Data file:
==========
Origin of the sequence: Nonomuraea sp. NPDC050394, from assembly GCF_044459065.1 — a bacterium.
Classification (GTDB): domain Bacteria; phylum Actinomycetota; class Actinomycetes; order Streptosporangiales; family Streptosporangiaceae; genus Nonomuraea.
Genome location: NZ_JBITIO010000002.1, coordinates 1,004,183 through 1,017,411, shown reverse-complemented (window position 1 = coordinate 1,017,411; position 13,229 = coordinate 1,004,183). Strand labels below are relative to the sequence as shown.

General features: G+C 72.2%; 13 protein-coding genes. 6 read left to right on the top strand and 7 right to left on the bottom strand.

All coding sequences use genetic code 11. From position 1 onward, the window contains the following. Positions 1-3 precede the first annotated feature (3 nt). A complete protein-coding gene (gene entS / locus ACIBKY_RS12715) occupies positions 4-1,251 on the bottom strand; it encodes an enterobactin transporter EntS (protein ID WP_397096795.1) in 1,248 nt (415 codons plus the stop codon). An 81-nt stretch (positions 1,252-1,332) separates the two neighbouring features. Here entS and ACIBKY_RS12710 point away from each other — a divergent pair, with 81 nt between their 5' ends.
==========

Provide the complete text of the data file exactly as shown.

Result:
Origin of the sequence: Nonomuraea sp. NPDC050394, from assembly GCF_044459065.1 — a bacterium.
Classification (GTDB): domain Bacteria; phylum Actinomycetota; class Actinomycetes; order Streptosporangiales; family Streptosporangiaceae; genus Nonomuraea.
Genome location: NZ_JBITIO010000002.1, coordinates 1,004,183 through 1,017,411, shown reverse-complemented (window position 1 = coordinate 1,017,411; position 13,229 = coordinate 1,004,183). Strand labels below are relative to the sequence as shown.

General features: G+C 72.2%; 13 protein-coding genes. 6 read left to right on the top strand and 7 right to left on the bottom strand.

All coding sequences use genetic code 11. From position 1 onward, the window contains the following. Positions 1-3 precede the first annotated feature (3 nt). A complete protein-coding gene (gene entS / locus ACIBKY_RS12715) occupies positions 4-1,251 on the bottom strand; it encodes an enterobactin transporter EntS (protein ID WP_397096795.1) in 1,248 nt (415 codons plus the stop codon). An 81-nt stretch (positions 1,252-1,332) separates the two neighbouring features. Here entS and ACIBKY_RS12710 point away from each other — a divergent pair, with 81 nt between their 5' ends.